Please help us save Dmitri. I look at his sweet crossed eyes and I think of Micah, who has been blessed with early intervention for his strabismus. I long to see a photo of Dmitri smiling with a family. I just KNOW he'd give the best snuggles a family could ever dream to experience.
Grants from Reece's Rainbow have helped over 350 orphans with special needs come home in the past four years. They make it easy for you to help. And for every $35 you donate, you can get an ornament that has the Reece's Rainbow logo on one side and Dmitri's photo on the other side.
Here it is. The last post of the month. I made it through the challenge! I blogged 31 straight days: some about Down syndrome, some not. Maybe some of my readers don't remember why this started. So here's a reminder: There are 31 days in the month of October. October is Down syndrome awareness month. Down syndrome is caused by an extra copy of the 21st chromosome. So... I blogged 31 days for the extra 21st chromosome that is present in every cell in my son's body.
A campaign done by NDSC (National Down Syndrome Congress) this past year was called "More Alike Than Different." Micah lived that tonight. He had a BLAST trick-or-treating. He was not content to be held and watch his brothers conquer the steps to people's houses. He was struggling to get out of Mark's arms at one point. We both thought he just wanted to go to me. But it wasn't the case. He wanted DOWN and he wanted to stand by the door with Matthew and Nathan. That was HUGE for him. And we all know he couldn't have cared less about the candy, of course. And he didn't hate wearing his costume (sure, he pulled the hood back a lot, but he never cried about it).
On a separate note... Matthew was a trick-or-treating rock star. This little guy has the strongest personality. He was determined to walk the whole route, just like Nathan. He had no idea what he was collecting in his plastic pumpkin (as he's never really had candy), but he loves to walk around the house with any sort of basket and collect things, so this trick-or-treating thing was right up his alley.
Here ends 31 for 21. There were a few questions asked which I did not have time to address this month. I'll work on those in November. And please do let me know if you have any other questions for me!
Wahoo!!! The founder of Reece's Rainbow was recently named People Magazine Reader's Choice Hero of the Year.
This post is definitely for my readers who don't have a child with Down syndrome. Why? Because if you're "in the club," I'd be surprised if you haven't heard of Reece's Rainbow.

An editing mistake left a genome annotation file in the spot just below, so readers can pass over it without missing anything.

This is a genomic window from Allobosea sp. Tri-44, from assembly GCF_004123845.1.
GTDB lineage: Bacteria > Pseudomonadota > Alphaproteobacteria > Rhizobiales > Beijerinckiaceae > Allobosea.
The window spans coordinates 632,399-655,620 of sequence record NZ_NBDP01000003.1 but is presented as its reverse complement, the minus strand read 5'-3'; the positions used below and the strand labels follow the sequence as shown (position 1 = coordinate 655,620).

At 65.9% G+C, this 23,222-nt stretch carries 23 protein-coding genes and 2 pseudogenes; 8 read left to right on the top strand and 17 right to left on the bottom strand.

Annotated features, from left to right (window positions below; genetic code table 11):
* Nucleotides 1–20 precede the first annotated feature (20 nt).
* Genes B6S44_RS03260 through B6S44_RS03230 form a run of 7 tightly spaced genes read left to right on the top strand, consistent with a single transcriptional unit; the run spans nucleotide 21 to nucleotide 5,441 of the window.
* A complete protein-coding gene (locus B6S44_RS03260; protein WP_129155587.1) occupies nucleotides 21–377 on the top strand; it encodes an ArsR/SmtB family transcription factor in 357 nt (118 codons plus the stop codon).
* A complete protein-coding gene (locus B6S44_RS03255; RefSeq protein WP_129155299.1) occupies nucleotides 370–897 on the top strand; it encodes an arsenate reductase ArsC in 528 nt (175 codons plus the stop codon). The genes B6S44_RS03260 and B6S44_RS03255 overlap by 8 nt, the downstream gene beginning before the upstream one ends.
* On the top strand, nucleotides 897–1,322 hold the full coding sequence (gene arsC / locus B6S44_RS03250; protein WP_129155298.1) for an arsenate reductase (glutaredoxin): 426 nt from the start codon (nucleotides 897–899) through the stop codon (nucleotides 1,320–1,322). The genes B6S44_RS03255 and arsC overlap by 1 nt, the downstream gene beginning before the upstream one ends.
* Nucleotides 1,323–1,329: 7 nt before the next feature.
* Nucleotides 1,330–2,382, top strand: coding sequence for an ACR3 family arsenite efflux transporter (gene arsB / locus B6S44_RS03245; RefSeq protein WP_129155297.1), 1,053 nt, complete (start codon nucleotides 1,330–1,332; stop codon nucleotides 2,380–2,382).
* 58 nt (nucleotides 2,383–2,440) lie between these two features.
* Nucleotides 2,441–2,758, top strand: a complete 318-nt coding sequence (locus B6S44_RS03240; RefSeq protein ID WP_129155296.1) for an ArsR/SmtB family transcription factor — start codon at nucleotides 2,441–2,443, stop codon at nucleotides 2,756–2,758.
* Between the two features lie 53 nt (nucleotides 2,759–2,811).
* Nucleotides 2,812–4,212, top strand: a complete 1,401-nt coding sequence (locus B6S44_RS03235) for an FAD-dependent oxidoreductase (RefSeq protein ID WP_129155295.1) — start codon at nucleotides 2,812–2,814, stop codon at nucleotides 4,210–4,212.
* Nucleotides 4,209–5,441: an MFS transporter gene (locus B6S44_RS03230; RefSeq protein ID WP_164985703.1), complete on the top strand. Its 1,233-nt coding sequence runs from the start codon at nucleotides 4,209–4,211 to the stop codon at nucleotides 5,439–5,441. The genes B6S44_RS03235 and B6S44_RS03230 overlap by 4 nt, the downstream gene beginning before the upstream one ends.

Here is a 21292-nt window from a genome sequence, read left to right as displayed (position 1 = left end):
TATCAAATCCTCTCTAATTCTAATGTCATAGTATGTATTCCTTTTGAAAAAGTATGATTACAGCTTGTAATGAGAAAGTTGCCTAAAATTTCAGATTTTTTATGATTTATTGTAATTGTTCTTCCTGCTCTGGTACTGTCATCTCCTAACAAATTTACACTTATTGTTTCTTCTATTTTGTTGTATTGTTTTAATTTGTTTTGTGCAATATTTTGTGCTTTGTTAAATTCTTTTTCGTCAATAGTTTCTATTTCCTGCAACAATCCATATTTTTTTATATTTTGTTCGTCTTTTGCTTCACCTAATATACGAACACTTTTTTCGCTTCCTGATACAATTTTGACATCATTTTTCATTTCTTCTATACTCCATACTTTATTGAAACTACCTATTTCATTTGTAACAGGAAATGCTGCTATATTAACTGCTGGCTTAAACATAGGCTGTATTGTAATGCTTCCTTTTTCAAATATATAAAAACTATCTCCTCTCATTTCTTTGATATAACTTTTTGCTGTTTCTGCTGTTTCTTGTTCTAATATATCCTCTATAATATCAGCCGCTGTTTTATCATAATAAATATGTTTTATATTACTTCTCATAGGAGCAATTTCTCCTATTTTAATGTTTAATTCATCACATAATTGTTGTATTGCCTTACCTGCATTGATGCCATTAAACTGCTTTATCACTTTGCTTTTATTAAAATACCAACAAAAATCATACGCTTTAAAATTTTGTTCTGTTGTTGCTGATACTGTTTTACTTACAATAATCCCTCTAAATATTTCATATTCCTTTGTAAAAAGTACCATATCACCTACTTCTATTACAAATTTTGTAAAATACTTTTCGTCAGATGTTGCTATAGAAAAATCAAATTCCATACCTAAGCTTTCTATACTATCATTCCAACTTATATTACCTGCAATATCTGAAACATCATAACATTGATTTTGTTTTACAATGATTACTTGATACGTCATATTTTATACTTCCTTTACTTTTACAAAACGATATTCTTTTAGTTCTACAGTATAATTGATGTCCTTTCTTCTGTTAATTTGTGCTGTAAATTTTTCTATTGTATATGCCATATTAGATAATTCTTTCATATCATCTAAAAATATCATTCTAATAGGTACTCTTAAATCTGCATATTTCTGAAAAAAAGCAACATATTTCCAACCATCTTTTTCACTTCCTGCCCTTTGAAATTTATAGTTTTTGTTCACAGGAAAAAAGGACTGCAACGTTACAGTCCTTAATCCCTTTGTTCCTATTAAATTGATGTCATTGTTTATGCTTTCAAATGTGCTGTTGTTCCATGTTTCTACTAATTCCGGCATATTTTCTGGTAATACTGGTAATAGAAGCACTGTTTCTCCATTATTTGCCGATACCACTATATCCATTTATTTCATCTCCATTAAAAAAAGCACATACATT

Andrea Roberts founded this super special organization that has found homes for almost 300 children whose parents abandoned them because they have an extra chromosome. What I find most incredible is that you can help to sponsor a child by contributing to that child's adoption fund. So even if your family doesn't feel called to adopt one of these children, you can financially help someone else bring that child home.
I blogged a bit yesterday about why this is so important. In certain countries, these children don't live much past their preschool years as they are usually sent to an institution at age 5 and die before they can grow up. These adoptive families are saving these children from certain early death.
No, Michelle Z, I'm not trying to tell you what you think I'm trying to tell you, LOL. But I'm considering becoming a Christmas warrior. I'll let you know early next week.
This post is a long time coming. And there's way more on my mind than I can share in one blog post, but I need to start *somewhere*.
I have multiple Facebook and blogging friends who have adopted or are currently in the process of adopting a child (or multiple children!) who has Down syndrome. In the countries where these children are born, it is perfectly acceptable to leave a child who is differently-abled at the hospital (or worse). When children with Down syndrome are born in some countries in Eastern Europe, those children have little if any hope of life past the toddler years if they are not adopted. Why? Because in those countries, a child with Down syndrome is sentenced to life in an institution if not adopted by age 5. At age 5 these children are basically confined to life in a crib with no education or love.
Some of the families who have announced that they are adopting a child with Down syndrome have received CRAZY criticism from others here in the States. Such criticism includes: "Aren't you busy enough with the challenges of your 'own' children?" and "Why put such a burden on ALL of us in the U.S. with those children who will grow to be adults and drain our country of resources?" "There are plenty of children here in the U.S. who need families... why not adopt THEM?"
I'm not going to answer those questions. Because those are PERSONAL questions. Questions that each adoptive family must struggle through and answer within their family. The decision to adopt is HUGE, whether that be domestically or internationally, newborn or older child, "special needs" or not.
Michael Gerson wrote a column about adoption in the Washington Post this summer (the column has nothing to do with "special needs" adoption, but I found many of his points to be wonderful). One of the most profound statements he made was, "It is one of the noblest things about America that we care for children of other lands who have been cast aside." Here's the column: http://www.washingtonpost.com/wp-dyn/content/article/2010/08/26/AR2010082605232.html